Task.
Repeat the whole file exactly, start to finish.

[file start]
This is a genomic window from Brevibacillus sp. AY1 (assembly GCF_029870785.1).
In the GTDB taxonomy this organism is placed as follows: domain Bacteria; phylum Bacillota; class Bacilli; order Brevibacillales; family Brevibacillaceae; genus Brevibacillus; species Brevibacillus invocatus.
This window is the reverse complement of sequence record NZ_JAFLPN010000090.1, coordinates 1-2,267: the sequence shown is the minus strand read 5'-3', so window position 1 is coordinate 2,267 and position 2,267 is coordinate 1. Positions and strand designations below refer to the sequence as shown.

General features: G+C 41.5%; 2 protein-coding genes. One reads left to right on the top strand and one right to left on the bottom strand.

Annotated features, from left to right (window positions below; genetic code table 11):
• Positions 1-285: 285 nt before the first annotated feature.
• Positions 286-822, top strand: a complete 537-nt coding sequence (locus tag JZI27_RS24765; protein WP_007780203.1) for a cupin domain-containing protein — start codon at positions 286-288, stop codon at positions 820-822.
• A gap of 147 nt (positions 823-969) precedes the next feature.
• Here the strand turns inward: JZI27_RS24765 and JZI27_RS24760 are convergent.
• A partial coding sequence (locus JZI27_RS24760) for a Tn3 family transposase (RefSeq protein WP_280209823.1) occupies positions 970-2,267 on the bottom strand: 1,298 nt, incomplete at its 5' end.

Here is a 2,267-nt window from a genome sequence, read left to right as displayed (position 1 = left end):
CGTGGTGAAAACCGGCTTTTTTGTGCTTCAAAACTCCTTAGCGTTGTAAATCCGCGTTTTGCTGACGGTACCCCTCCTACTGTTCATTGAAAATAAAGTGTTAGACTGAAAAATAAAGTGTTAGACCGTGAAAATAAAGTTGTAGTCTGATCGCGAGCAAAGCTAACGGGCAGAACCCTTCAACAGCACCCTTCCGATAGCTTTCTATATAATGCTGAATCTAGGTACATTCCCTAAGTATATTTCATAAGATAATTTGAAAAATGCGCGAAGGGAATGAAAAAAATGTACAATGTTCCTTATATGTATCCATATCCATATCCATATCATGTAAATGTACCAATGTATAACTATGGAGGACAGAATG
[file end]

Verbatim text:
This is a genomic window from Brevibacillus sp. AY1 (assembly GCF_029870785.1).
In the GTDB taxonomy this organism is placed as follows: domain Bacteria; phylum Bacillota; class Bacilli; order Brevibacillales; family Brevibacillaceae; genus Brevibacillus; species Brevibacillus invocatus.
This window is the reverse complement of sequence record NZ_JAFLPN010000090.1, coordinates 1-2,267: the sequence shown is the minus strand read 5'-3', so window position 1 is coordinate 2,267 and position 2,267 is coordinate 1. Positions and strand designations below refer to the sequence as shown.

General features: G+C 41.5%; 2 protein-coding genes. One reads left to right on the top strand and one right to left on the bottom strand.

Annotated features, from left to right (window positions below; genetic code table 11):
• Positions 1-285: 285 nt before the first annotated feature.
• Positions 286-822, top strand: a complete 537-nt coding sequence (locus tag JZI27_RS24765; protein WP_007780203.1) for a cupin domain-containing protein — start codon at positions 286-288, stop codon at positions 820-822.
• A gap of 147 nt (positions 823-969) precedes the next feature.
• Here the strand turns inward: JZI27_RS24765 and JZI27_RS24760 are convergent.
• A partial coding sequence (locus JZI27_RS24760) for a Tn3 family transposase (RefSeq protein WP_280209823.1) occupies positions 970-2,267 on the bottom strand: 1,298 nt, incomplete at its 5' end.

Here is a 2,267-nt window from a genome sequence, read left to right as displayed (position 1 = left end):
CGTGGTGAAAACCGGCTTTTTTGTGCTTCAAAACTCCTTAGCGTTGTAAATCCGCGTTTTGCTGACGGTACCCCTCCTACTGTTCATTGAAAATAAAGTGTTAGACTGAAAAATAAAGTGTTAGACCGTGAAAATAAAGTTGTAGTCTGATCGCGAGCAAAGCTAACGGGCAGAACCCTTCAACAGCACCCTTCCGATAGCTTTCTATATAATGCTGAATCTAGGTACATTCCCTAAGTATATTTCATAAGATAATTTGAAAAATGCGCGAAGGGAATGAAAAAAATGTACAATGTTCCTTATATGTATCCATATCCATATCCATATCATGTAAATGTACCAATGTATAACTATGGAGGACAGAATG